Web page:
They say it takes one to know one, and in the case of fantastic, unachievable promises, no one knows better than Peter Molyneux.
In an interview with GamesIndustry International, Molyneux talked about some of his misgivings.
"I did see the early versions of HoloLens and played around with a few things on it. It was very, very early days in the technology. It is, I have to say a magical experience, seeing these objects in the real world," he said, beginning on an optimistic note. "The problem I think is to make it feel like it is in the real world and not projected into your eye."
Molyneux agrees with the general consensus that some of the ideas presented during the unveiling seem downright magical, but adds that the presentation reminded him of the first time we saw Kinect, called Project Natal at the time.
"You kind of want to scream 'don't over promise these things.' The thing about the concept videos is they feel so seamless and it just looks like everything's working and actually, as we found with Kinect, it works all fine if you've got the perfect environment and the perfect distance away and you're the right shape human being."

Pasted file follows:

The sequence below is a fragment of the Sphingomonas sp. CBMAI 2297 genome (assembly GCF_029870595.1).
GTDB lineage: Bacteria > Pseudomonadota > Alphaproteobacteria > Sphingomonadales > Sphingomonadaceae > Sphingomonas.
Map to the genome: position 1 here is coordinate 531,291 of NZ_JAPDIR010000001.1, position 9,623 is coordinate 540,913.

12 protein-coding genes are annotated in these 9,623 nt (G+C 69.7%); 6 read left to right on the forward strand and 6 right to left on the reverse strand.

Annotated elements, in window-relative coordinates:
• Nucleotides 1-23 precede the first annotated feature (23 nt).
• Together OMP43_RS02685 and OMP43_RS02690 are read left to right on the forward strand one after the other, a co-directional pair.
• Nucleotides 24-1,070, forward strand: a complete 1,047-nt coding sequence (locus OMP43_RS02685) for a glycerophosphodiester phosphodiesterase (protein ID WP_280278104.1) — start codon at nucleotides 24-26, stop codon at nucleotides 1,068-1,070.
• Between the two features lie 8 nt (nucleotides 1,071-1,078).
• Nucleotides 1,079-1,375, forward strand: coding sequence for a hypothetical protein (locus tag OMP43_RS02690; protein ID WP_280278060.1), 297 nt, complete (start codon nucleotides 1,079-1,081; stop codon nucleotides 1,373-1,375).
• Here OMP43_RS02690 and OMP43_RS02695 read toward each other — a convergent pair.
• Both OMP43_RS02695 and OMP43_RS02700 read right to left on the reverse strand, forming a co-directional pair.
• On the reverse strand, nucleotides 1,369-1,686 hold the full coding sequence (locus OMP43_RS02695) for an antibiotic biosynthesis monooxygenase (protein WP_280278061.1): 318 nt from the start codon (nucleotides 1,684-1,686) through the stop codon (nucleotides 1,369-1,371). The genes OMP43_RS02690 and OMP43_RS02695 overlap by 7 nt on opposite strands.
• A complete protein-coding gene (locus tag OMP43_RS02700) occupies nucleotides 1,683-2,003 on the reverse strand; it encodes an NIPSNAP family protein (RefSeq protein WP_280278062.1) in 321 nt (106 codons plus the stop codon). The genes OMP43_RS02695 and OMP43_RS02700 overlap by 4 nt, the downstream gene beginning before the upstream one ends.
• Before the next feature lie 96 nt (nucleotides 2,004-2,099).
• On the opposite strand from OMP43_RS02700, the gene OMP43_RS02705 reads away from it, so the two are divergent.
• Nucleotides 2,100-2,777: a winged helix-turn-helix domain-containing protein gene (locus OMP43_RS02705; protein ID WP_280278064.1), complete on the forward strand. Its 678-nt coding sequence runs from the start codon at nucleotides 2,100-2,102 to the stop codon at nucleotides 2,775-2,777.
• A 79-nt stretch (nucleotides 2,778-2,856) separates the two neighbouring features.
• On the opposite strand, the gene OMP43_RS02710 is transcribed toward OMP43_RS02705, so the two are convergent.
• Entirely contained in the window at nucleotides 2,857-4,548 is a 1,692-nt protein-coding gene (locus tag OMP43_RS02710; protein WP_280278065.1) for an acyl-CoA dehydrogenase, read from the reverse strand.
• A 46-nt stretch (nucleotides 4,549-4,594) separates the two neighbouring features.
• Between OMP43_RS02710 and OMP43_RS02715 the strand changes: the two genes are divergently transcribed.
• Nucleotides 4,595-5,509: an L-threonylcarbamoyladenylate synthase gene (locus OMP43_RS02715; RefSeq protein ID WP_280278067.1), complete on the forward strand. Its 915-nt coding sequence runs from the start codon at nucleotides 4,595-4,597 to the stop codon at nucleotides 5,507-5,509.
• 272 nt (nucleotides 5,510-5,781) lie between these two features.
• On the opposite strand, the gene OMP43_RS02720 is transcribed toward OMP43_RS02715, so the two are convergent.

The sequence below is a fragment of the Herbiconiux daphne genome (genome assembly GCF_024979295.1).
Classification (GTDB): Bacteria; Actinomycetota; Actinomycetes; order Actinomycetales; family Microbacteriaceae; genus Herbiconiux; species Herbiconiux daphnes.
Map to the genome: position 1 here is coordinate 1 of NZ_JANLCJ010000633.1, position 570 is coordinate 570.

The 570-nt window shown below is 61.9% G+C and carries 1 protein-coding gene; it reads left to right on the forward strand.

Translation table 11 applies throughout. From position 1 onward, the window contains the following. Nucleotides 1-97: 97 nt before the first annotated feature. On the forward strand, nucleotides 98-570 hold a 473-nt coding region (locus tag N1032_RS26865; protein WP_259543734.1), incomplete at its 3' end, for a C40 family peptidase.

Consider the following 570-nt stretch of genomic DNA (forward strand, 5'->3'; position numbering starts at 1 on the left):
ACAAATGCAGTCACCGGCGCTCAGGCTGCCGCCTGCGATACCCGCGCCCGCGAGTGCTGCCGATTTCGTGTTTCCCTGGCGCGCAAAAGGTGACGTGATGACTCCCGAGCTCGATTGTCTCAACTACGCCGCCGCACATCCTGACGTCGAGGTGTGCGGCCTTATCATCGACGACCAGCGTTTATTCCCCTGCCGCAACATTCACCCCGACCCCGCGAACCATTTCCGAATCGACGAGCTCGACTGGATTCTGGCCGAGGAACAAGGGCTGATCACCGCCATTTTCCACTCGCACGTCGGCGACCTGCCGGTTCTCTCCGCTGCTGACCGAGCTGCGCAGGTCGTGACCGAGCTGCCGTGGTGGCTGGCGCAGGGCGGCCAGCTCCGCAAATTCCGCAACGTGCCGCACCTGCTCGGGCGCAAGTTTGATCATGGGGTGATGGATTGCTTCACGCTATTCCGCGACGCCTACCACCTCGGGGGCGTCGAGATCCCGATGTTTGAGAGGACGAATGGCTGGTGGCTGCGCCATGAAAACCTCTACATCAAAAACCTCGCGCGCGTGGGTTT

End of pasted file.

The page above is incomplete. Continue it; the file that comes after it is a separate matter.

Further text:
The real determining factors, Molyneux says, will be how the tech is received by the community and how long Microsoft stands behind it. With Kinect, he says, Microsoft didn't seem to love the device very much, and it didn't get the support it needed. For new tech like this to gain any traction – even the temporary traction of the Wii motion controller – the developer creating it needs to give us some real world applications for it rather than just building a baseball diamond in the middle of a corn field and hoping some baseball ghosts come to it.
This is weird to hear coming from – again – a chronic over-promiser. Molyneux is known more for his broken promises than his games. But he goes down the list, addressing the very real concerns that come with HoloLens. Still, he offers kudos to the company: "It's a bold step, and they didn't have to do that."